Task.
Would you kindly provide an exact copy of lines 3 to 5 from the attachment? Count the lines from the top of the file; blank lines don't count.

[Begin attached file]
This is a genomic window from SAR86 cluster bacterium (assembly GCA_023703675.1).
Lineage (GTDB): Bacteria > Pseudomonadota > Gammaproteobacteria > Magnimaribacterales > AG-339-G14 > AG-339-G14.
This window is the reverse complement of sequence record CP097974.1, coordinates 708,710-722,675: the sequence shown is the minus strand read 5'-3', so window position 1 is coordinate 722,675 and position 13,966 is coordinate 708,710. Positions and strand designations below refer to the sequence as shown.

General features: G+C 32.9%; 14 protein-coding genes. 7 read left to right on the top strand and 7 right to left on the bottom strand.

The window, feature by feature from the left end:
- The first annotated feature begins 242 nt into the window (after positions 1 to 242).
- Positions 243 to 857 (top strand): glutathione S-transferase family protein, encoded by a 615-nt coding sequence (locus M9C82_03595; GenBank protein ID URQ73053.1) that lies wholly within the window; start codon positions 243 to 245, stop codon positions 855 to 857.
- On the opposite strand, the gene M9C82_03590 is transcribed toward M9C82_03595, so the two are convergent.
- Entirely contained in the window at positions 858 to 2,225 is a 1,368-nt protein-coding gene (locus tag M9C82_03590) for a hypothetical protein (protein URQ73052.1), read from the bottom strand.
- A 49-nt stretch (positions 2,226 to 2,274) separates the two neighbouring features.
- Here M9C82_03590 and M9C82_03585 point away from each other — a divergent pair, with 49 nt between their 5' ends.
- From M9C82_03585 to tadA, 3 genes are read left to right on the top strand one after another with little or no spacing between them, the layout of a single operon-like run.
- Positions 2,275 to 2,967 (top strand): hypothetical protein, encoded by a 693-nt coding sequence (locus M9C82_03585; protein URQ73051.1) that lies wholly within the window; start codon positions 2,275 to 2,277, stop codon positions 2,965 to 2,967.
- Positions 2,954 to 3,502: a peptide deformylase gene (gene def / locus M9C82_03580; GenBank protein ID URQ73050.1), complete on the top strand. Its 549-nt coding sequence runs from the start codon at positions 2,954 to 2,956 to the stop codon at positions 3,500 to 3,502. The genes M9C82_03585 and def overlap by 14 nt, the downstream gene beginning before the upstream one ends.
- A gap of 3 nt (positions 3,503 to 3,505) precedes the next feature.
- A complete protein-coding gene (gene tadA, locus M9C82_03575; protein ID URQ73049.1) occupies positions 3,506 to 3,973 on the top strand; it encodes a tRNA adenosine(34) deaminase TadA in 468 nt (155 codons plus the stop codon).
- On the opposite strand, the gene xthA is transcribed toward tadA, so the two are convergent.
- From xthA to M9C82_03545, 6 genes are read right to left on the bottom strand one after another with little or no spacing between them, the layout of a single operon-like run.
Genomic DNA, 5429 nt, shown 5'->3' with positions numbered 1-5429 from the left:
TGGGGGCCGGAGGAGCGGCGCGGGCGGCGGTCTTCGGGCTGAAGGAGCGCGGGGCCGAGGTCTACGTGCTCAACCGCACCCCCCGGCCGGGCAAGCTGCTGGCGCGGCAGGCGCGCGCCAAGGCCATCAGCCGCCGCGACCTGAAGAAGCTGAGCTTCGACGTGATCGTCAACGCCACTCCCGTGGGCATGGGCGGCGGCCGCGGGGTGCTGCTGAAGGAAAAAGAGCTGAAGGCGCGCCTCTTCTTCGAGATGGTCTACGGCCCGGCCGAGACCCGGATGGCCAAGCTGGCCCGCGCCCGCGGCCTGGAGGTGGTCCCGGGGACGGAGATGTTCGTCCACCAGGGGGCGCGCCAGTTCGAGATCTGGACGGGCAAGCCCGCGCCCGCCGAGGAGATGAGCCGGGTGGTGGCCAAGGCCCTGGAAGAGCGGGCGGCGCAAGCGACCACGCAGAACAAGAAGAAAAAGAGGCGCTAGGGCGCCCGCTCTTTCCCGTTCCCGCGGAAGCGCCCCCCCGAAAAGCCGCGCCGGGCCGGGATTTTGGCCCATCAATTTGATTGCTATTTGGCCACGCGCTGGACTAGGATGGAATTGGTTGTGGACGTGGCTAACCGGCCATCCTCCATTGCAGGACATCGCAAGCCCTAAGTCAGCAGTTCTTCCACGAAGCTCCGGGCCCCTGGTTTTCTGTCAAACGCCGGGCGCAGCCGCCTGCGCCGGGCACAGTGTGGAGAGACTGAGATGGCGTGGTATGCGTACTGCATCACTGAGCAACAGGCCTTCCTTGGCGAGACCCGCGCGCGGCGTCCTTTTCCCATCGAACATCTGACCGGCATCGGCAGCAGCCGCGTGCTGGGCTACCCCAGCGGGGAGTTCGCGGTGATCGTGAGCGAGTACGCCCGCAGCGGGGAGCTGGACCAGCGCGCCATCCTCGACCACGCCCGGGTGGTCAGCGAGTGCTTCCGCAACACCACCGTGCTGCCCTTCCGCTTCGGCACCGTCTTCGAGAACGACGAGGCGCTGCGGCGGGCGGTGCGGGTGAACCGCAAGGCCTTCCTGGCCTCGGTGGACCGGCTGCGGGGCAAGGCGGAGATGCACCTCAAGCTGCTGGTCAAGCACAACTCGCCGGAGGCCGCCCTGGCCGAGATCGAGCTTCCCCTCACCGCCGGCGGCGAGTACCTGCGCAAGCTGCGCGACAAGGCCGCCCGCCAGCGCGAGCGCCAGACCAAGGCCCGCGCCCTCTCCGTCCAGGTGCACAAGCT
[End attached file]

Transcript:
This window is the reverse complement of sequence record CP097974.1, coordinates 708,710-722,675: the sequence shown is the minus strand read 5'-3', so window position 1 is coordinate 722,675 and position 13,966 is coordinate 708,710. Positions and strand designations below refer to the sequence as shown.

General features: G+C 32.9%; 14 protein-coding genes. 7 read left to right on the top strand and 7 right to left on the bottom strand.

The window, feature by feature from the left end: